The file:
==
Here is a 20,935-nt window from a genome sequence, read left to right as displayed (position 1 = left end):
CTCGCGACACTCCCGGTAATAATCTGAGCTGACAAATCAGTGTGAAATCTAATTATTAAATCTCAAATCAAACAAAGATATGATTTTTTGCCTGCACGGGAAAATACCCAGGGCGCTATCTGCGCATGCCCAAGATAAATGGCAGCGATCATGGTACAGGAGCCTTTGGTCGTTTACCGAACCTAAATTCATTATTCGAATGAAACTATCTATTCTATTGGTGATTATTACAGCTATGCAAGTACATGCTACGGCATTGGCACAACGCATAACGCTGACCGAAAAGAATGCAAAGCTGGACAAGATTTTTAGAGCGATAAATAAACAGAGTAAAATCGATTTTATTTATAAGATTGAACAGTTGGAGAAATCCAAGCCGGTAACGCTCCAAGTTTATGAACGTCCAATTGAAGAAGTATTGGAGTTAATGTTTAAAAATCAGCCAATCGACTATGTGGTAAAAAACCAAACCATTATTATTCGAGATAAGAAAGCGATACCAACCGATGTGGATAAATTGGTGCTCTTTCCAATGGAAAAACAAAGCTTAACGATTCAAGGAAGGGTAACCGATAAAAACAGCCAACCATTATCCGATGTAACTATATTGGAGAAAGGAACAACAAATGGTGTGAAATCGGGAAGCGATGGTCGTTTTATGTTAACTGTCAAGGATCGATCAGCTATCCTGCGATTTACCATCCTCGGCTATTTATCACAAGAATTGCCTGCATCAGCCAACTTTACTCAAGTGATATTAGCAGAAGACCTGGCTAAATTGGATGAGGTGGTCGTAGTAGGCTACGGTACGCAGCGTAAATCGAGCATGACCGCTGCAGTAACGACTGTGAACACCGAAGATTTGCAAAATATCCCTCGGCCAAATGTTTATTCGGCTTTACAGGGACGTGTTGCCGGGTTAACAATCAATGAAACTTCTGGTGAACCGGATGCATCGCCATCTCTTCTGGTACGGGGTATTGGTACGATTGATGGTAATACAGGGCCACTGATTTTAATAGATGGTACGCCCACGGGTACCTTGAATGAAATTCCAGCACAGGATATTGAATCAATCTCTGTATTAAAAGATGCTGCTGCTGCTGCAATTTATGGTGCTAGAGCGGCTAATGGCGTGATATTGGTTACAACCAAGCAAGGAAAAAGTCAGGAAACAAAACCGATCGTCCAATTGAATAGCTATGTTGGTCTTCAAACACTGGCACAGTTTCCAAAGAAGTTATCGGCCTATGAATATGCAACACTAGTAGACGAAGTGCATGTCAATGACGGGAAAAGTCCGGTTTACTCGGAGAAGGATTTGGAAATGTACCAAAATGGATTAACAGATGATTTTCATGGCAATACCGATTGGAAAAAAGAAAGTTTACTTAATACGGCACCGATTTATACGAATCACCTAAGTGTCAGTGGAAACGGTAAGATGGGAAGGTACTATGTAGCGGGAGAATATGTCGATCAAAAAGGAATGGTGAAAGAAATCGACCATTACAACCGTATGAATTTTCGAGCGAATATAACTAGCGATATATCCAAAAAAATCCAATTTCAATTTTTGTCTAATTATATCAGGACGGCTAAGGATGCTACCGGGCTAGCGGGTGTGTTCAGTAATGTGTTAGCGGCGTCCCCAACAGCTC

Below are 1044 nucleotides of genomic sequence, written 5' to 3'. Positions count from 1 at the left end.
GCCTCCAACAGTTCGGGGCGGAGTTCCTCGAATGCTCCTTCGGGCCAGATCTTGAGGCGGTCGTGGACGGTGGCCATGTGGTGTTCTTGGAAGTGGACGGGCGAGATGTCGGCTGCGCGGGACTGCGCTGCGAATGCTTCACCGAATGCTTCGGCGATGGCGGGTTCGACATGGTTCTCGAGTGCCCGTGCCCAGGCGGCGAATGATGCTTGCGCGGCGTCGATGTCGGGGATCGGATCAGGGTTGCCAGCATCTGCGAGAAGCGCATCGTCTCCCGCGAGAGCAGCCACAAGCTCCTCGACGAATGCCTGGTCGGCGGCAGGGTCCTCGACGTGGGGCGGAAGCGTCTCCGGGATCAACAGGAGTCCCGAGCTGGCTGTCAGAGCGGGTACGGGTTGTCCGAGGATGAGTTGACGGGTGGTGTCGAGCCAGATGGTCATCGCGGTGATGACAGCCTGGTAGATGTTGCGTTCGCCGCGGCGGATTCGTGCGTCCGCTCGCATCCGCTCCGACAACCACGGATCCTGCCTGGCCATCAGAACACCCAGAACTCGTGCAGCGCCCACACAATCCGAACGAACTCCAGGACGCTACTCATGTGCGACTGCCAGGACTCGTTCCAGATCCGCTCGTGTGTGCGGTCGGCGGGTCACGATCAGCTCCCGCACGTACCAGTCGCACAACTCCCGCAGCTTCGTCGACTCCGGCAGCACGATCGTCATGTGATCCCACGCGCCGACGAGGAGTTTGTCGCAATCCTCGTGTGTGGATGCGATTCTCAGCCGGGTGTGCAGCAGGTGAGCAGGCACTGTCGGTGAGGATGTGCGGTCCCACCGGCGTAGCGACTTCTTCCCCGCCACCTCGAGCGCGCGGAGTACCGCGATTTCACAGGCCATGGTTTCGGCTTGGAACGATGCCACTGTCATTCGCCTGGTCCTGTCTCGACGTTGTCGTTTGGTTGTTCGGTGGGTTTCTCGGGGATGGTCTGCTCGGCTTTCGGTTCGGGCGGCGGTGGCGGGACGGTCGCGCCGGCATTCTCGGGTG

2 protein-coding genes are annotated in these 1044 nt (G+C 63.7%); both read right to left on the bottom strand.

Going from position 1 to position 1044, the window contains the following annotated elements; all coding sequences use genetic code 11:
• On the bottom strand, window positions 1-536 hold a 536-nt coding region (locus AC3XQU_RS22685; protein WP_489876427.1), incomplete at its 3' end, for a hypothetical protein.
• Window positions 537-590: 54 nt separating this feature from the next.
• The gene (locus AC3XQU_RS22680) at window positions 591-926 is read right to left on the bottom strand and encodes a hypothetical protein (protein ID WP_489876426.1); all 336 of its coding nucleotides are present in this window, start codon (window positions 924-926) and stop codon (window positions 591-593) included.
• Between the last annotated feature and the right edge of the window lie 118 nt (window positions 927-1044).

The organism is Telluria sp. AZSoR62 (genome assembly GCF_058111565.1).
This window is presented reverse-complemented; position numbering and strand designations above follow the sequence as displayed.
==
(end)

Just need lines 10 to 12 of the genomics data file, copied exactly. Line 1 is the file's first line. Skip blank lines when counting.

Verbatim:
• Between the last annotated feature and the right edge of the window lie 118 nt (window positions 927-1044).

The organism is Telluria sp. AZSoR62 (genome assembly GCF_058111565.1).
This window is presented reverse-complemented; position numbering and strand designations above follow the sequence as displayed.